Robert Kulicke, 83, Artist and Frame Maker, Is Dead
By Roberta Smith,
New York Times
Published: December 15, 2007
Robert M. Kulicke, a painter, goldsmith, teacher, businessman and
designer who changed the look of postwar art by modernizing frame
design, died on Friday in Valley Cottage, N.Y. He was 83 and had
lived in Manhattan until about 18 months ago.
Mr. Kulicke’s painting “Four Wedges of Seedless Watermelon on a
Glass Plate on a Grey-Tan Background,” in a frame he made.
The cause was pneumonia, said Roy Davis of Davis & Langdale Company,
the gallery that has represented Mr. Kulicke since 1974, when it was
called Davis & Long.
Garrulous, articulate and confident, Mr. Kulicke was a man of many
talents, interests and passions. He painted and regularly exhibited
small, delicate still lifes of flowers, dollar bills or, often, a
single pear. He helped to revive the ancient cloisonne technique of
granulation and to establish a school for jewelry making. Widely
knowledgeable in art history, he often supported himself and his
businesses by buying and selling medieval art and Coptic textiles.
But for much of his life Mr. Kulicke was the most innovative and
influential picture frame designer in the United States. His
reputation rested primarily on several streamlined frames that were
both widely used and imitated, especially a welded aluminum frame and
a wrap-around clear Lucite “plexibox” frame.
He also designed sectional frames that could be bought and
assembled, sidestepping frame shops completely. In addition, he was a
superb craftsman of reproduction frames, making them for some of the
greatest paintings in this country, including Leonardo da Vinci’s
portrait of Ginevra de’ Benci in the National Gallery of Art in
Washington and Giotto’s “Epiphany” in the Metropolitan Museum of Art.
Robert Moore Kulicke was born in 1924 in Philadelphia. Since both
his father and older brother were design engineers, design was a
constant topic around the dinner table. He studied art in high school
and advertising design at the Philadelphia College of Art, but later
said that he largely educated himself by reading all the art books at
the Philadelphia Library and studying the collections of the
Philadelphia Museum of Art.
After serving three years in the Army in the Pacific theater during
World War II, he became interested in framing, but found American
framers to be dauntingly secretive about important techniques like
carving and gilding. The experience led him to decide never to patent
He went to Paris on the G.I. Bill with his first wife, Barbara
Boichick, a painter whom he married in 1949. He studied painting in
the atelier of Fernand Leger and apprenticed himself to several
framers. Returning to New York in 1951, he opened Kulicke Frames. He
also became friends with Abstract Expressionist painters like Robert
Motherwell and Franz Kline, who urged him to design thin frames that
would be suitable for their work.
His welded aluminum frame was created in 1956 when the Museum of
Modern Art approached him for a frame to use for traveling
exhibitions. In 1960 he developed the Lucite frame for the Modern’s
photography department. A floating frame he designed for Knoll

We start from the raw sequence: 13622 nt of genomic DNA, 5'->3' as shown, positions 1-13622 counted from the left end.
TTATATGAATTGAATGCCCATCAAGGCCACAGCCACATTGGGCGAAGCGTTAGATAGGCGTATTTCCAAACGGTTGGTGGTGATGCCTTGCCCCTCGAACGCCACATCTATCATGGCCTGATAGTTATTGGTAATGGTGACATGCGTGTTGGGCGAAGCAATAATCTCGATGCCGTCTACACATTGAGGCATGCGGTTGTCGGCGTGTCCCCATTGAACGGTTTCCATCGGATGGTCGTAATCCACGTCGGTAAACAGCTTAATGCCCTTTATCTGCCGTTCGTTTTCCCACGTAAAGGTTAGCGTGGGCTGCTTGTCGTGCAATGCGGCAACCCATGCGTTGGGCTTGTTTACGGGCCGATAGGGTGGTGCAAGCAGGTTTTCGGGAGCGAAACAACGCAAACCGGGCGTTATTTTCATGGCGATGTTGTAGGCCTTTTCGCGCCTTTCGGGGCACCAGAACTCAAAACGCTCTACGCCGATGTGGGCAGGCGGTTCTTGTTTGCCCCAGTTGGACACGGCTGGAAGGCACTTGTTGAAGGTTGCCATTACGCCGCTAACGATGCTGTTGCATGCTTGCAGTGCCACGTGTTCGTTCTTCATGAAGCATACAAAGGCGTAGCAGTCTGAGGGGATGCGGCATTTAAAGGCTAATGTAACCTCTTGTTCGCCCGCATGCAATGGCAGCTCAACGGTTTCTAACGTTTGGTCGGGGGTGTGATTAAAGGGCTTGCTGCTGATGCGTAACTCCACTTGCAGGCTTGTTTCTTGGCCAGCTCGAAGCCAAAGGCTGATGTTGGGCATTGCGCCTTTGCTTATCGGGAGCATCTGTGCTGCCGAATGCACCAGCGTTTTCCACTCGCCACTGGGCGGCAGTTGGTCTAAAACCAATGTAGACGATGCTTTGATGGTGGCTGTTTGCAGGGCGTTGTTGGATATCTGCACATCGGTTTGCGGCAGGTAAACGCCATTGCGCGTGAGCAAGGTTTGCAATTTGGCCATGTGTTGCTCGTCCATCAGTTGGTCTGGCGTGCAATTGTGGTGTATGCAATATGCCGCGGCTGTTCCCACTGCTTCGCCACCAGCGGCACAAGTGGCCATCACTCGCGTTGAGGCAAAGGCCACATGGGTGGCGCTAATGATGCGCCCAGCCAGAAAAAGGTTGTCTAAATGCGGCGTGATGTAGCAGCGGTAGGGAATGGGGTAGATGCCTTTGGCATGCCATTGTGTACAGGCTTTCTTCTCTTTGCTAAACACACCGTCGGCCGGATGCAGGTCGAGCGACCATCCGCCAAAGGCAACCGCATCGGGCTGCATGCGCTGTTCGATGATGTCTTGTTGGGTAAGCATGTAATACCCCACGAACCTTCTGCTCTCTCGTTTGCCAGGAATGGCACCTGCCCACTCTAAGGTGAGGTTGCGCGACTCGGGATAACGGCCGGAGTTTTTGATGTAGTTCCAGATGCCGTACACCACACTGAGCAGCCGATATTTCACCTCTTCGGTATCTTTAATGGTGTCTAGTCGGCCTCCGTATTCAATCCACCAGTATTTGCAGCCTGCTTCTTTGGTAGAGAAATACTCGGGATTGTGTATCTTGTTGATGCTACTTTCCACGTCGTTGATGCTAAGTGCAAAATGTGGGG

Associates, the furniture company, in the late 1950s was used when
the Modern, to some art lovers’ consternation, replaced the older,
bulkier frames on many of its best-known masterpieces after its 1984
But Mr. Kulicke considered painting his life’s work. He said that
while in Paris in the late '40s, he became so discouraged by Leger’s
emphasis on large scale and bold compositions that he stopped
painting. He did not start again until 1957, after the World House
art gallery brought him 300 paintings by Giorgio Morandi to be
framed. The small Morandi paintings of groups of bottles gave Mr.
Kulicke the confidence to work small with modest subjects. He had his
first New York show at the Allan Stone Gallery in 1953.
Around 1970, Mr. Kulicke left Kulicke Frames, which was taken over
by his wife, whom he divorced, and his father-in-law. In 1968, after
years of experimenting, he perfected the granulation technique, which
had been widely used from antiquity to the 11th century and
periodically revived by artisans who did not share its secrets.
He began teaching the technique at the Scarsdale Studio Workshop
School and then at the Kulicke Cloisonne Workshop, which he founded
in his studio on Upper Broadway. In 1974 he founded the Kulicke-Stark
Academy with Jean Stark, his companion at the time. In 1984 the
academy was renamed the Jewelry Arts Institute, and the jeweler
Bessie Jamieson became the director. An exhibition of early paintings
by Mr. Kulicke and recent jewelry by Ms. Jamieson is on view at Davis
& Langdale through Dec. 22.
Mr. Kulicke is survived by his wife, Pam Sheehan of Manhattan; his
son, Michael, of Mount Bethel, Pa.; his daughter, Fredricka Kulicke
of Parsippany, N.J.; his brother, F. W. Kulicke of Horsham, Pa.; and
Mr. Kulicke’s skills and passions sometimes converged. He often made
antique gilt frames for his paintings and occasionally even decorated
these frames with jewels, imitating the medieval icons he loved so
During a 1994 television profile on “Sunday Morning” on CBS, the
correspondent Anthony Mason said that “the name Kulicke was like
Kleenex in the frame world. a standard.”